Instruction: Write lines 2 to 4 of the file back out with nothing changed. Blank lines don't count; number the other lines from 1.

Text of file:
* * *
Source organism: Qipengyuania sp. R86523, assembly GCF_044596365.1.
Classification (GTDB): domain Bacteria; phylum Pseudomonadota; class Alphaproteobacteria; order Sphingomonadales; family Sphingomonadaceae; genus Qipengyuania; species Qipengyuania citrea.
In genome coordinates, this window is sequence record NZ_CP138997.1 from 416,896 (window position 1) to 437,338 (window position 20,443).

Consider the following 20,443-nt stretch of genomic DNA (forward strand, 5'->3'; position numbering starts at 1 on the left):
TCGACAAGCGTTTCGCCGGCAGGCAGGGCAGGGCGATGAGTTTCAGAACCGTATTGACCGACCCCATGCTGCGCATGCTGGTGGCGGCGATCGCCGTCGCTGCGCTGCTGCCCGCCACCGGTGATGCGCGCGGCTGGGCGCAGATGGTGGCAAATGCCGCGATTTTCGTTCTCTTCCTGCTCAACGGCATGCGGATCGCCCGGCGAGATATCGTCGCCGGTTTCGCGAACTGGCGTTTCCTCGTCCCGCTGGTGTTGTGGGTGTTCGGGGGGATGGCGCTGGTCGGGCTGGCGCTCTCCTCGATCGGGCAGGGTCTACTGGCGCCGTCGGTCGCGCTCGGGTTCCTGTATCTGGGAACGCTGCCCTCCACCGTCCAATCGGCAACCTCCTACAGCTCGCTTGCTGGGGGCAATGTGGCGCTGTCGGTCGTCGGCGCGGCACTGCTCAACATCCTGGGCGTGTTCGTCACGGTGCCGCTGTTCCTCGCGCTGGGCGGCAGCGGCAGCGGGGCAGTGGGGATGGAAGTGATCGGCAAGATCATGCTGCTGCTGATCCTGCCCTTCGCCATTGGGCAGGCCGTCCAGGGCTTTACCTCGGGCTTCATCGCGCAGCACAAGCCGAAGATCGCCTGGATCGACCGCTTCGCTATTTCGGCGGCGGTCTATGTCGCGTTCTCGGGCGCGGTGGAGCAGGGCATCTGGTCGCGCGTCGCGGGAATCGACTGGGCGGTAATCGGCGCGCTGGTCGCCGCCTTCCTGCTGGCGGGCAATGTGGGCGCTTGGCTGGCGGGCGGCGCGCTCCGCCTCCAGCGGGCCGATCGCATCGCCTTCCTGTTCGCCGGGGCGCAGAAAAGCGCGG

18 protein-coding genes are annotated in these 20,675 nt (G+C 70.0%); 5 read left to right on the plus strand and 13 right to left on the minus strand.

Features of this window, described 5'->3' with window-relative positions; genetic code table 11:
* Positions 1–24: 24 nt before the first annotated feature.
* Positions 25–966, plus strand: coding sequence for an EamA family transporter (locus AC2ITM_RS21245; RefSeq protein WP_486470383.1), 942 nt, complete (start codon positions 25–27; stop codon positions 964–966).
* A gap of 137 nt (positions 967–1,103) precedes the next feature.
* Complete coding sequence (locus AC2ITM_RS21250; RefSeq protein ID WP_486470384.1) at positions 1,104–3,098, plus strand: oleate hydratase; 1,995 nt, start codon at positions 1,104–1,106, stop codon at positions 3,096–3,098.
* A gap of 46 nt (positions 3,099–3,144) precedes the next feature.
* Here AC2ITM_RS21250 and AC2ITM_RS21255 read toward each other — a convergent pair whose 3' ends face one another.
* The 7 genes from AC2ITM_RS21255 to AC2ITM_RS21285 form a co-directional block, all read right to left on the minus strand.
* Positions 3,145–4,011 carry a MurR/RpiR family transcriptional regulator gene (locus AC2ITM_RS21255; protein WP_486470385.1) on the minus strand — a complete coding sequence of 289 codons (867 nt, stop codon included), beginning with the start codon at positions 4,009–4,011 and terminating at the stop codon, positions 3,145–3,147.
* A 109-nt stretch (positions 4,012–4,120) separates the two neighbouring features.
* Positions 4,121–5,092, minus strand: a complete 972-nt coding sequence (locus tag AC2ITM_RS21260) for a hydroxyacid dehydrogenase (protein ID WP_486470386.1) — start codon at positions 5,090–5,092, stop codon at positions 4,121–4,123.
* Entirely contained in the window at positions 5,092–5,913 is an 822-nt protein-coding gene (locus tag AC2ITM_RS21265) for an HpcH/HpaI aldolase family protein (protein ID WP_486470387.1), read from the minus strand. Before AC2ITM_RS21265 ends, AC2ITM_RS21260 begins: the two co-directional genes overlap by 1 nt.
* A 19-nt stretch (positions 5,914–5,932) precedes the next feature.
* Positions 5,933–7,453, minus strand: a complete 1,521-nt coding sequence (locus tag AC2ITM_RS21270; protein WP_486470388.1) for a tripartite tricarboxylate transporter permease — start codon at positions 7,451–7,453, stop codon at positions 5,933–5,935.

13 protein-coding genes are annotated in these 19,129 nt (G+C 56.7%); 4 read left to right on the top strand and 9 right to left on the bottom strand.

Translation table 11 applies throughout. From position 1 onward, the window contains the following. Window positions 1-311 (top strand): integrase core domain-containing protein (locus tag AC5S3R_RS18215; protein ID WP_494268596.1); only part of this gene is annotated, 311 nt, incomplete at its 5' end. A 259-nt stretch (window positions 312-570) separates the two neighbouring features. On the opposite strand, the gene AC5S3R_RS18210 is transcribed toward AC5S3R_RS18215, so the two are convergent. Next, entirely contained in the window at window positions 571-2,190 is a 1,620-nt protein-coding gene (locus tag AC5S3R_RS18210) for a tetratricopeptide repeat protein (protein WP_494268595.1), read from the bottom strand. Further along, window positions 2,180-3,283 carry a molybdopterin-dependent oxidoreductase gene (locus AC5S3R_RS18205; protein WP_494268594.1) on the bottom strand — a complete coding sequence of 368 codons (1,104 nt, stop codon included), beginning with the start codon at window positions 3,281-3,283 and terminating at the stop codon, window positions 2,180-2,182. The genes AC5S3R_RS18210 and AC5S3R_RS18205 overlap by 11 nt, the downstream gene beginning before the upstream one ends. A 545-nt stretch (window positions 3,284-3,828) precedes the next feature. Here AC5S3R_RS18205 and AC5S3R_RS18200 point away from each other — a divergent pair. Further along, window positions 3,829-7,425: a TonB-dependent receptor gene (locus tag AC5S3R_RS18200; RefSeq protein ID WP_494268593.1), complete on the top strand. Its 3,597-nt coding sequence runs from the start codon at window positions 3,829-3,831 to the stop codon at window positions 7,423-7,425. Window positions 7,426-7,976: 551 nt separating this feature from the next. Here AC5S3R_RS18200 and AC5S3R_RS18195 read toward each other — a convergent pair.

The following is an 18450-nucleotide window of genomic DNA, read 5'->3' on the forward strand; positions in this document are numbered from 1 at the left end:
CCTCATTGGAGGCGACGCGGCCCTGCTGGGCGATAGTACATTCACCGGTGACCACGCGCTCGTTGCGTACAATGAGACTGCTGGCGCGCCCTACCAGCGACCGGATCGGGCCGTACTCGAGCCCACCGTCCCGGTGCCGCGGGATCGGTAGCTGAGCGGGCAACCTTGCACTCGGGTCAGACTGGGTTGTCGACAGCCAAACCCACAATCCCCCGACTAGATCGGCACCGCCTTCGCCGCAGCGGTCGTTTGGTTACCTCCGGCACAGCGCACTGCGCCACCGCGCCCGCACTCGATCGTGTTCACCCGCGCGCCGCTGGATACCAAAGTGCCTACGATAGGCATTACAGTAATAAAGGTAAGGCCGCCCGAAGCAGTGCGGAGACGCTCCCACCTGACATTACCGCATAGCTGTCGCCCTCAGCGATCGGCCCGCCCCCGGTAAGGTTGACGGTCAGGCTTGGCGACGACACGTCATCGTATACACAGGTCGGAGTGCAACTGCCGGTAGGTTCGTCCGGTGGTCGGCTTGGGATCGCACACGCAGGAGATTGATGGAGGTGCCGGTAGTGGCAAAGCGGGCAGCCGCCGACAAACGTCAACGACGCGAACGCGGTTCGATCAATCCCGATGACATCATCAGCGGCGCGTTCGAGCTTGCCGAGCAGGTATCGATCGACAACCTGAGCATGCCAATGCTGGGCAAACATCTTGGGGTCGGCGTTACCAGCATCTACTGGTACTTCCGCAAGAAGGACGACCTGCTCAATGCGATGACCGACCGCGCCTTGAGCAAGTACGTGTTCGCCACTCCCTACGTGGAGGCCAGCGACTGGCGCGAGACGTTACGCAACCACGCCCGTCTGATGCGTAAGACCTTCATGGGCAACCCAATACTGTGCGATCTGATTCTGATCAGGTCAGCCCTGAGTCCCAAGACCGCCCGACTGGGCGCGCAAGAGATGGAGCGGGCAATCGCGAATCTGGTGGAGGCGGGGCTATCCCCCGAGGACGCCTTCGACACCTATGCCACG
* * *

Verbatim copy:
Classification (GTDB): domain Bacteria; phylum Pseudomonadota; class Alphaproteobacteria; order Sphingomonadales; family Sphingomonadaceae; genus Qipengyuania; species Qipengyuania citrea.
In genome coordinates, this window is sequence record NZ_CP138997.1 from 416,896 (window position 1) to 437,338 (window position 20,443).

Consider the following 20,443-nt stretch of genomic DNA (forward strand, 5'->3'; position numbering starts at 1 on the left):